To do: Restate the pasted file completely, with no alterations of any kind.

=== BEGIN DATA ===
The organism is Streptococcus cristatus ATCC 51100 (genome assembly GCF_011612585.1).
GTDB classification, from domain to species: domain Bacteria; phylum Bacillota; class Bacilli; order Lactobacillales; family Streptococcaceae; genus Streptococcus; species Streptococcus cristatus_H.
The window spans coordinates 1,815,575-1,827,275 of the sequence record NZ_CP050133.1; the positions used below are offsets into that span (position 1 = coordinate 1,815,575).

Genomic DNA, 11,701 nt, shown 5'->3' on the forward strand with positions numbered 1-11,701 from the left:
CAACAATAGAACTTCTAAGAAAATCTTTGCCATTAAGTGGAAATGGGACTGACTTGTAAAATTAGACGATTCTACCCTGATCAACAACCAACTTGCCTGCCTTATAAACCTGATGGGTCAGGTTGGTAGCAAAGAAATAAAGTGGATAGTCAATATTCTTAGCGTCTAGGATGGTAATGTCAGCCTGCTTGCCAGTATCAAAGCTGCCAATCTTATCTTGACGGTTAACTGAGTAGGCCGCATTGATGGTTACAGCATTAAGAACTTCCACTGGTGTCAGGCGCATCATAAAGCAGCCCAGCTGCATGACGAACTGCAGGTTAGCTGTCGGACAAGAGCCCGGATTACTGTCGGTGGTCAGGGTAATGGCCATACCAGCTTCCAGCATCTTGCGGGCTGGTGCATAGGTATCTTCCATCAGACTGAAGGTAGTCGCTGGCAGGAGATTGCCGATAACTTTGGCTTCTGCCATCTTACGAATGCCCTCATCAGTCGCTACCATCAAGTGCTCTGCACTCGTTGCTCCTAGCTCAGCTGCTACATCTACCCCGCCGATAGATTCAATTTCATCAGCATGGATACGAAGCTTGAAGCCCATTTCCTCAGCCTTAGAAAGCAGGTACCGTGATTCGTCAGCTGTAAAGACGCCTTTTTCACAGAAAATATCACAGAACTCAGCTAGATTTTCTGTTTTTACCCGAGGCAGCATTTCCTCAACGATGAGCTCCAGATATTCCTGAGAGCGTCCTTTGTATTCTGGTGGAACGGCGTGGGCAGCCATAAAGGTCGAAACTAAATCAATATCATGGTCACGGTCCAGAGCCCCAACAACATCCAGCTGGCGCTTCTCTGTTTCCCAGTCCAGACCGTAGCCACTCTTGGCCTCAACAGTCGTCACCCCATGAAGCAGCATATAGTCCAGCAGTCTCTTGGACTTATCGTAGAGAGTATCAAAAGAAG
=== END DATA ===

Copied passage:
The organism is Streptococcus cristatus ATCC 51100 (genome assembly GCF_011612585.1).
GTDB classification, from domain to species: domain Bacteria; phylum Bacillota; class Bacilli; order Lactobacillales; family Streptococcaceae; genus Streptococcus; species Streptococcus cristatus_H.
The window spans coordinates 1,815,575-1,827,275 of the sequence record NZ_CP050133.1; the positions used below are offsets into that span (position 1 = coordinate 1,815,575).

Genomic DNA, 11,701 nt, shown 5'->3' on the forward strand with positions numbered 1-11,701 from the left:
CAACAATAGAACTTCTAAGAAAATCTTTGCCATTAAGTGGAAATGGGACTGACTTGTAAAATTAGACGATTCTACCCTGATCAACAACCAACTTGCCTGCCTTATAAACCTGATGGGTCAGGTTGGTAGCAAAGAAATAAAGTGGATAGTCAATATTCTTAGCGTCTAGGATGGTAATGTCAGCCTGCTTGCCAGTATCAAAGCTGCCAATCTTATCTTGACGGTTAACTGAGTAGGCCGCATTGATGGTTACAGCATTAAGAACTTCCACTGGTGTCAGGCGCATCATAAAGCAGCCCAGCTGCATGACGAACTGCAGGTTAGCTGTCGGACAAGAGCCCGGATTACTGTCGGTGGTCAGGGTAATGGCCATACCAGCTTCCAGCATCTTGCGGGCTGGTGCATAGGTATCTTCCATCAGACTGAAGGTAGTCGCTGGCAGGAGATTGCCGATAACTTTGGCTTCTGCCATCTTACGAATGCCCTCATCAGTCGCTACCATCAAGTGCTCTGCACTCGTTGCTCCTAGCTCAGCTGCTACATCTACCCCGCCGATAGATTCAATTTCATCAGCATGGATACGAAGCTTGAAGCCCATTTCCTCAGCCTTAGAAAGCAGGTACCGTGATTCGTCAGCTGTAAAGACGCCTTTTTCACAGAAAATATCACAGAACTCAGCTAGATTTTCTGTTTTTACCCGAGGCAGCATTTCCTCAACGATGAGCTCCAGATATTCCTGAGAGCGTCCTTTGTATTCTGGTGGAACGGCGTGGGCAGCCATAAAGGTCGAAACTAAATCAATATCATGGTCACGGTCCAGAGCCCCAACAACATCCAGCTGGCGCTTCTCTGTTTCCCAGTCCAGACCGTAGCCACTCTTGGCCTCAACAGTCGTCACCCCATGAAGCAGCATATAGTCCAGCAGTCTCTTGGACTTATCGTAGAGAGTATCAAAAGAAG